Rowan, who said he won’t be taking any more visits, indicated that when evaluating the schools, he’s focusing primarily on which offers significant playing time early on. “Playing right away—I don’t want to skip my senior year and go sit on the bench,” Rowan said of the factors guiding his thinking. He added “And hopefully winning in March, when it matters.” It’s not clear when Rowan will announce his decision, but he raised the possibility it could happen soon after the Peach Jam. “Maybe [within] the next week.“ Rowan said.
At the time Rowan’s intentions to attempt to reclassify were reported, in late June, there were other highly coveted prospects in the class of 2015 who had yet to reveal where they would play. Five-star point guard Jamal Murray hadn’t committed to Kentucky, and center Georgios Pappagiannis was still in the process of deciding whether to pursue an opportunity with a professional team in Greece or join a Division I college. Meanwhile, Rowan is waiting to unveil his plans until the time of year when the spotlight shines most brightly on the recruits one class younger than him. It’s late in the cycle, in other words.
Of course, the school that lands Rowan won’t take issue with the timing of his recruitment. The four-star shooting guard is renowned for his scoring prowess, particularly from beyond the arc. Rowan also can also create enough space off the dribble to get off clean looks, but his coach would be best served deploying him in shoot-first situations, at least early in his college career. Over 17 games with Florida-based Each 1 Teach 1 in the Elite Youth Basketball League this year, including four at the Peach Jam, Rowan has averaged 18.4 points while shooting 40.2 percent from three-point range.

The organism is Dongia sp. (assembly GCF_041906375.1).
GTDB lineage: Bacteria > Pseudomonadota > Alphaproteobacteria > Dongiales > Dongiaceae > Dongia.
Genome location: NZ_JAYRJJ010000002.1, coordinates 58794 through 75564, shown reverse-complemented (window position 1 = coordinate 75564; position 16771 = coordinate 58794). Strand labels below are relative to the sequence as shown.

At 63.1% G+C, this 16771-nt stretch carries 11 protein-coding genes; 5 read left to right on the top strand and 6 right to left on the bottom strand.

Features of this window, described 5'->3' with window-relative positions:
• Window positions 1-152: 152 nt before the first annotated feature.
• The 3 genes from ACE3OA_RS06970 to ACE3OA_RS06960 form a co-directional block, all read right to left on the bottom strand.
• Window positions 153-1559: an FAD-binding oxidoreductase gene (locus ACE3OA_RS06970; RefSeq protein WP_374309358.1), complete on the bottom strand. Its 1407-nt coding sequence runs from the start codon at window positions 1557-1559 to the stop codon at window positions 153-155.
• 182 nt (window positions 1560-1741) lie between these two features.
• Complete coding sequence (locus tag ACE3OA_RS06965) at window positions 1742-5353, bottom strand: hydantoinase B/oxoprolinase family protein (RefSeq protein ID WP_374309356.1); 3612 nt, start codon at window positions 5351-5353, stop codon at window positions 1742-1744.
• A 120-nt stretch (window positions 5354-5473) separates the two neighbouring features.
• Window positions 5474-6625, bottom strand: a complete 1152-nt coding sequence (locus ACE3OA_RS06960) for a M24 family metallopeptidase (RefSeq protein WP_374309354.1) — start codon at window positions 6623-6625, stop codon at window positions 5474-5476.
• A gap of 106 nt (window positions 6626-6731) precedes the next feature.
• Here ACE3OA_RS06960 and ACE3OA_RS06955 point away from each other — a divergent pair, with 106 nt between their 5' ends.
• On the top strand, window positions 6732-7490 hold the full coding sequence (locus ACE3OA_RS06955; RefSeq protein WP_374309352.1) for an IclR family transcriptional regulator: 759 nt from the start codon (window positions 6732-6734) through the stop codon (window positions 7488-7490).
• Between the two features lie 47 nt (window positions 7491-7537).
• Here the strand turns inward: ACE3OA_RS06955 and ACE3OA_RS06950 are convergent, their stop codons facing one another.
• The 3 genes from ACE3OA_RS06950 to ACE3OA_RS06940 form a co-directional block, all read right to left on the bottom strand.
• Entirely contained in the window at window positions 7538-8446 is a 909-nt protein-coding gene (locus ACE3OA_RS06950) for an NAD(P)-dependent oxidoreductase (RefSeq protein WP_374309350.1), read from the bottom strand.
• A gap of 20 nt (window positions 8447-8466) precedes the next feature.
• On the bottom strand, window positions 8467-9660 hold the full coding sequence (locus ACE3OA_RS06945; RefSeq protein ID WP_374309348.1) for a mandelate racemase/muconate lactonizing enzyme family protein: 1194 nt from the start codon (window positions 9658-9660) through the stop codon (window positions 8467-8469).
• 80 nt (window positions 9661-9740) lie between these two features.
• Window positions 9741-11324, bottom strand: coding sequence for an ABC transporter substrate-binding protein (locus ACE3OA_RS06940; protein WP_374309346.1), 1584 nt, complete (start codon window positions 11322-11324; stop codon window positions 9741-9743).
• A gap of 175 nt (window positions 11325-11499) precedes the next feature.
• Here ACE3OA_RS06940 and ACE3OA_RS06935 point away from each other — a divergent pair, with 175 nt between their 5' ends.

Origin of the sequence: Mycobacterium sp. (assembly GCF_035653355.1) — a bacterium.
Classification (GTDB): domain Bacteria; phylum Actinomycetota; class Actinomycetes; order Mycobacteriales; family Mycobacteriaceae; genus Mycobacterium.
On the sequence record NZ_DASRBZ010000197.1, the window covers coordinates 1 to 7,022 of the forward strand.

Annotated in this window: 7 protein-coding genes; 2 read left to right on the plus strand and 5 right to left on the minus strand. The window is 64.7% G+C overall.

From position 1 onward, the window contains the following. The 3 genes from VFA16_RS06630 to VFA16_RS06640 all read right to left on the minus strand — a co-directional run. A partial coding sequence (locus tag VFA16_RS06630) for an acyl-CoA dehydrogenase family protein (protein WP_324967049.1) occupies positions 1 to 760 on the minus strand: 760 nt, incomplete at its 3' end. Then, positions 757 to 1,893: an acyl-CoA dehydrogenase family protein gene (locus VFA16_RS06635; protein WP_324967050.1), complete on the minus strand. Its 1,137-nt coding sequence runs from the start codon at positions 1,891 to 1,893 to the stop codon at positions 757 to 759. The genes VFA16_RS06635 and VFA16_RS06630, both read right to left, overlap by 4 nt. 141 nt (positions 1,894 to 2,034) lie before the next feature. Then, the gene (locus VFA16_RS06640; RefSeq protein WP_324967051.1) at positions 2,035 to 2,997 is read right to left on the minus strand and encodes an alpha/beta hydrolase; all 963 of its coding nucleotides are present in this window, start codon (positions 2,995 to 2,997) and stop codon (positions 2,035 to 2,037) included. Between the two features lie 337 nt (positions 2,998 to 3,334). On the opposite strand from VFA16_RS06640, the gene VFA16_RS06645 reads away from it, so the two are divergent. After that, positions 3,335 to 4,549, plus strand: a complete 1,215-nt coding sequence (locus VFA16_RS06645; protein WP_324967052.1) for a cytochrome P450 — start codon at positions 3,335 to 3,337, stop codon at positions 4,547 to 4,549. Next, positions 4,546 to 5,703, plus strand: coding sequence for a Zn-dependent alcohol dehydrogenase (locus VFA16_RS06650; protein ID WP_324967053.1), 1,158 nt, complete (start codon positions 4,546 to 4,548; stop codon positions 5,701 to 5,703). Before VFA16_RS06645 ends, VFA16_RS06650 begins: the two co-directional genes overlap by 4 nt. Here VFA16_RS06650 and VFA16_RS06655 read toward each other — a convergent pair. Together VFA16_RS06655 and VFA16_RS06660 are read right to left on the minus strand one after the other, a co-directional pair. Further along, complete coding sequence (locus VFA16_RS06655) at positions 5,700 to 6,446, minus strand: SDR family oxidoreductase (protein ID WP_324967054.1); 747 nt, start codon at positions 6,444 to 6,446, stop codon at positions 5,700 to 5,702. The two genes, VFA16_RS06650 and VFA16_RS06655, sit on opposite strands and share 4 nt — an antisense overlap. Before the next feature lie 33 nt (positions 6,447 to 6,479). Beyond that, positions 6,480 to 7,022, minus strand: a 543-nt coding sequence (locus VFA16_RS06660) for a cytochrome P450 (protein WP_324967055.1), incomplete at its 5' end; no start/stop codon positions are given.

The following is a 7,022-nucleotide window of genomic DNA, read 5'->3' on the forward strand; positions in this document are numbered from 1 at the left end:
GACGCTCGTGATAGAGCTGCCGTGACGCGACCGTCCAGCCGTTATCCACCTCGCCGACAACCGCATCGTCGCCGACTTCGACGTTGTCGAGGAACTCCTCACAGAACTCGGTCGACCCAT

His addition would elevate any of the four schools’ 2015 recruiting classes from good to great. Yet whereas fans have to wait a long time for other highly regarded high school recruits who announce their decisions in July to play in college, they can look forward to watching Rowan in a few months.
• There may not be a better wing tandem in the class of 2016 than V.J. King and D.J. Harvey. King is a savvy scorer who excels when attacking off the dribble, and Harvey is a remarkable leaper who can stretch the floor with his three-point range. Together, King and Harvey have led Washington D.C.-based Team Takeover to a 3-1 record at the Peach Jam, with wins over Team Final (Pa.), Mac Irvin Fire (Ill.) and the Arkansas Wings and the lone loss coming to a strong Team CP3 squad led by Giles.